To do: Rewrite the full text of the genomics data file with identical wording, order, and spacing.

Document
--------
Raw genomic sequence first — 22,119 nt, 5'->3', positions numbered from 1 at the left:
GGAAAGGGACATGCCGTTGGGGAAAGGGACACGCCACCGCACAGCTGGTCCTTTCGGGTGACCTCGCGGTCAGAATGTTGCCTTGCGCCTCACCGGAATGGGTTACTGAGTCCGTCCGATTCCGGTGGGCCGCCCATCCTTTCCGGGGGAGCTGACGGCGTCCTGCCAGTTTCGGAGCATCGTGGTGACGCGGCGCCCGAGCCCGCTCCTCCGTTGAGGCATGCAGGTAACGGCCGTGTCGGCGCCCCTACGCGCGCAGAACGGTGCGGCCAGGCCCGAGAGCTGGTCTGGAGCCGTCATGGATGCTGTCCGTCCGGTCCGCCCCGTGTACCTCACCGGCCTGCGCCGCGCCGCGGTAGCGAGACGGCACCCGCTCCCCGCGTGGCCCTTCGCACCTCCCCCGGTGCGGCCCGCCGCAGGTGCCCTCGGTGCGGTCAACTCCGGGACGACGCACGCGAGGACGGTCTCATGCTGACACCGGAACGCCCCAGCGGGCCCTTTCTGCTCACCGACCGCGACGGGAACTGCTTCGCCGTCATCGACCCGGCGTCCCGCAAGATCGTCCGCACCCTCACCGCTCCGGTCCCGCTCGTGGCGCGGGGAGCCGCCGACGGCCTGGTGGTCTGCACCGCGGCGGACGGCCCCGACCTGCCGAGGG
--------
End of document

Raw genomic sequence first — 22,119 nt, 5'->3', positions numbered from 1 at the left:
GGAAAGGGACATGCCGTTGGGGAAAGGGACACGCCACCGCACAGCTGGTCCTTTCGGGTGACCTCGCGGTCAGAATGTTGCCTTGCGCCTCACCGGAATGGGTTACTGAGTCCGTCCGATTCCGGTGGGCCGCCCATCCTTTCCGGGGGAGCTGACGGCGTCCTGCCAGTTTCGGAGCATCGTGGTGACGCGGCGCCCGAGCCCGCTCCTCCGTTGAGGCATGCAGGTAACGGCCGTGTCGGCGCCCCTACGCGCGCAGAACGGTGCGGCCAGGCCCGAGAGCTGGTCTGGAGCCGTCATGGATGCTGTCCGTCCGGTCCGCCCCGTGTACCTCACCGGCCTGCGCCGCGCCGCGGTAGCGAGACGGCACCCGCTCCCCGCGTGGCCCTTCGCACCTCCCCCGGTGCGGCCCGCCGCAGGTGCCCTCGGTGCGGTCAACTCCGGGACGACGCACGCGAGGACGGTCTCATGCTGACACCGGAACGCCCCAGCGGGCCCTTTCTGCTCACCGACCGCGACGGGAACTGCTTCGCCGTCATCGACCCGGCGTCCCGCAAGATCGTCCGCACCCTCACCGCTCCGGTCCCGCTCGTGGCGCGGGGAGCCGCCGACGGCCTGGTGGTCTGCACCGCGGCGGACGGCCCCGACCTGCCGAGGG